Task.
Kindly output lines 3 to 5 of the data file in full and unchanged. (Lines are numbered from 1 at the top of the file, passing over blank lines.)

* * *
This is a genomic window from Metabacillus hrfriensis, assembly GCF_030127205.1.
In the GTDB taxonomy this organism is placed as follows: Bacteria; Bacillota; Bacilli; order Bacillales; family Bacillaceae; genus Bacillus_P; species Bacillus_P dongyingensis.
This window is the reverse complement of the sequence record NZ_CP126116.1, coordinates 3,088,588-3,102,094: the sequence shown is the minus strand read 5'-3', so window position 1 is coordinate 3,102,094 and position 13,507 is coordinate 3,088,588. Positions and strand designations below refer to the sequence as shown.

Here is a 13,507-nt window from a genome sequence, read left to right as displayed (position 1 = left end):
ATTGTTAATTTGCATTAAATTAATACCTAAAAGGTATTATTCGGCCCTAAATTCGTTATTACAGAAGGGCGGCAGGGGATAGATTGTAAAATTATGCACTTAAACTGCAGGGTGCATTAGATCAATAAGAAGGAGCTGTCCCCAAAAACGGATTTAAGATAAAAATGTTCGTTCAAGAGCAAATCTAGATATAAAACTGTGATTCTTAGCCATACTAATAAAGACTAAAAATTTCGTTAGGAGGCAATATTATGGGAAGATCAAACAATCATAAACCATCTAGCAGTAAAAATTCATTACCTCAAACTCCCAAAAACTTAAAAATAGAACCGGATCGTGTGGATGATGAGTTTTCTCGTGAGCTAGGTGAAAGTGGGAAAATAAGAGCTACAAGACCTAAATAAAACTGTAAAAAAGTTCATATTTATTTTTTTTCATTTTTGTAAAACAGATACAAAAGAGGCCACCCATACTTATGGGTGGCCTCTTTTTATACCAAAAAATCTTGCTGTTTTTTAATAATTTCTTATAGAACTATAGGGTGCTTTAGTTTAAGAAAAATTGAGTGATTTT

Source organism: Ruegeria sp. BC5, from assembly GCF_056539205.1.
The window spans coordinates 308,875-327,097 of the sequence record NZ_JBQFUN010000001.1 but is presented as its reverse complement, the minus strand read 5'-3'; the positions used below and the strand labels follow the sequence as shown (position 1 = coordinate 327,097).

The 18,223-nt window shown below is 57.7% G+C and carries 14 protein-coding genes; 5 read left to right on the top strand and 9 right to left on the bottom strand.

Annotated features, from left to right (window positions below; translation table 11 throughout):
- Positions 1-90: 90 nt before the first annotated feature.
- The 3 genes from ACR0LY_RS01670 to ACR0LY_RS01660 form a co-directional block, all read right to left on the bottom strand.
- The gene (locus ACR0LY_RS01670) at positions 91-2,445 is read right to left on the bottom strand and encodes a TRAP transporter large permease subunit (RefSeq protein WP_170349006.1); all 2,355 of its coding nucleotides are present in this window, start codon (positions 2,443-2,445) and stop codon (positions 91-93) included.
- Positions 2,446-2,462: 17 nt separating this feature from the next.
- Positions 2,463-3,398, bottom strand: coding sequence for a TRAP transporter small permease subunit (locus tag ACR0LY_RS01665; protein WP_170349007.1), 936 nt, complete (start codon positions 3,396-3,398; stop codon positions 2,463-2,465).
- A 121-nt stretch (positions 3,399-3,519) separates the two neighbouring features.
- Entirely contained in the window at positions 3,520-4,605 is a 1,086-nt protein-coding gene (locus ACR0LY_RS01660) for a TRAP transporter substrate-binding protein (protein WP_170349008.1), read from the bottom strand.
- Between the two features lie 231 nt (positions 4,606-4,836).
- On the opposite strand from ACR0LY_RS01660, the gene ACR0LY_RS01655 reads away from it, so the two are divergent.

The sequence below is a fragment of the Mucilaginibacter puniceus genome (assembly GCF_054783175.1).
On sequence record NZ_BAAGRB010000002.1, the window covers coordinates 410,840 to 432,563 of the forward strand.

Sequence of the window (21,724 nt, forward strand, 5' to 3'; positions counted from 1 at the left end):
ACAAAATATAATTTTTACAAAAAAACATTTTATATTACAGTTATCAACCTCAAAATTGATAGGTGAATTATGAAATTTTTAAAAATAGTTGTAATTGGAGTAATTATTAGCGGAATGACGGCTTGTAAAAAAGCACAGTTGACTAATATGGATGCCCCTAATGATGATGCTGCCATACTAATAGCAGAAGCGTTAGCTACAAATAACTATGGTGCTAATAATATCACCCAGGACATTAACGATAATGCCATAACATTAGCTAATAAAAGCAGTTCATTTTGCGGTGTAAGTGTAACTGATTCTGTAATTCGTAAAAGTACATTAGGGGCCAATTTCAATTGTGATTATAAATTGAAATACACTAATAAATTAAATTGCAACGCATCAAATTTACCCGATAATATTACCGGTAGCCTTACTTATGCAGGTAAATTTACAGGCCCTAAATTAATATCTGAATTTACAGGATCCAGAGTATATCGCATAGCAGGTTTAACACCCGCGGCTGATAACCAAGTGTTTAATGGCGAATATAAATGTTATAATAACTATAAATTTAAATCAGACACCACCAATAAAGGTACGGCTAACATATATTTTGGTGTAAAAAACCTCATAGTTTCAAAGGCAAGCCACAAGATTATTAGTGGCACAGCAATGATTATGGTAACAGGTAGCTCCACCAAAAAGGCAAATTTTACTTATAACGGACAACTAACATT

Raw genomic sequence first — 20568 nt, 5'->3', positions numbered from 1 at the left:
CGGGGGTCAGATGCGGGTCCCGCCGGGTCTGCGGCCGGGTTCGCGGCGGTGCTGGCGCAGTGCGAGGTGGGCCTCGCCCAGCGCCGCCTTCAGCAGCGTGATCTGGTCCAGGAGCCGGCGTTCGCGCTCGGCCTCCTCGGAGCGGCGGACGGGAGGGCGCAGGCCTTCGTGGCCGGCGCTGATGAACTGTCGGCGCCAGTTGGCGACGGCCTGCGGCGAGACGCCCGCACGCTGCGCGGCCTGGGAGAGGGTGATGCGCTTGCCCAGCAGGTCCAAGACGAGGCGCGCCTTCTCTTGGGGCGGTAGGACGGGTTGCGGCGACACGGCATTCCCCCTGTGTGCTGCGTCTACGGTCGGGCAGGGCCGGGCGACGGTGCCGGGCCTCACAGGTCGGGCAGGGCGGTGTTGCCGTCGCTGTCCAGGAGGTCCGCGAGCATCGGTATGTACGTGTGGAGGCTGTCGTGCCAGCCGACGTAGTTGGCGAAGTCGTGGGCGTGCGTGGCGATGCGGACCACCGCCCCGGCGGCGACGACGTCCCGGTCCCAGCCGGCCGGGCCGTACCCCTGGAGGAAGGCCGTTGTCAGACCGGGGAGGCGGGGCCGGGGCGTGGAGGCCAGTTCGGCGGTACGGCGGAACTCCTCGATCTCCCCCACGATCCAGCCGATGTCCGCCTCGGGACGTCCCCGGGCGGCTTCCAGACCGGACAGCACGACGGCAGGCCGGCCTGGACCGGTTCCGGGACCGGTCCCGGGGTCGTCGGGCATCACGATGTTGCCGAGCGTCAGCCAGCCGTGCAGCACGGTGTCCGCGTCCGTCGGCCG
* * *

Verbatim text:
This window is the reverse complement of the sequence record NZ_CP126116.1, coordinates 3,088,588-3,102,094: the sequence shown is the minus strand read 5'-3', so window position 1 is coordinate 3,102,094 and position 13,507 is coordinate 3,088,588. Positions and strand designations below refer to the sequence as shown.

Here is a 13,507-nt window from a genome sequence, read left to right as displayed (position 1 = left end):
ATTGTTAATTTGCATTAAATTAATACCTAAAAGGTATTATTCGGCCCTAAATTCGTTATTACAGAAGGGCGGCAGGGGATAGATTGTAAAATTATGCACTTAAACTGCAGGGTGCATTAGATCAATAAGAAGGAGCTGTCCCCAAAAACGGATTTAAGATAAAAATGTTCGTTCAAGAGCAAATCTAGATATAAAACTGTGATTCTTAGCCATACTAATAAAGACTAAAAATTTCGTTAGGAGGCAATATTATGGGAAGATCAAACAATCATAAACCATCTAGCAGTAAAAATTCATTACCTCAAACTCCCAAAAACTTAAAAATAGAACCGGATCGTGTGGATGATGAGTTTTCTCGTGAGCTAGGTGAAAGTGGGAAAATAAGAGCTACAAGACCTAAATAAAACTGTAAAAAAGTTCATATTTATTTTTTTTCATTTTTGTAAAACAGATACAAAAGAGGCCACCCATACTTATGGGTGGCCTCTTTTTATACCAAAAAATCTTGCTGTTTTTTAATAATTTCTTATAGAACTATAGGGTGCTTTAGTTTAAGAAAAATTGAGTGATTTT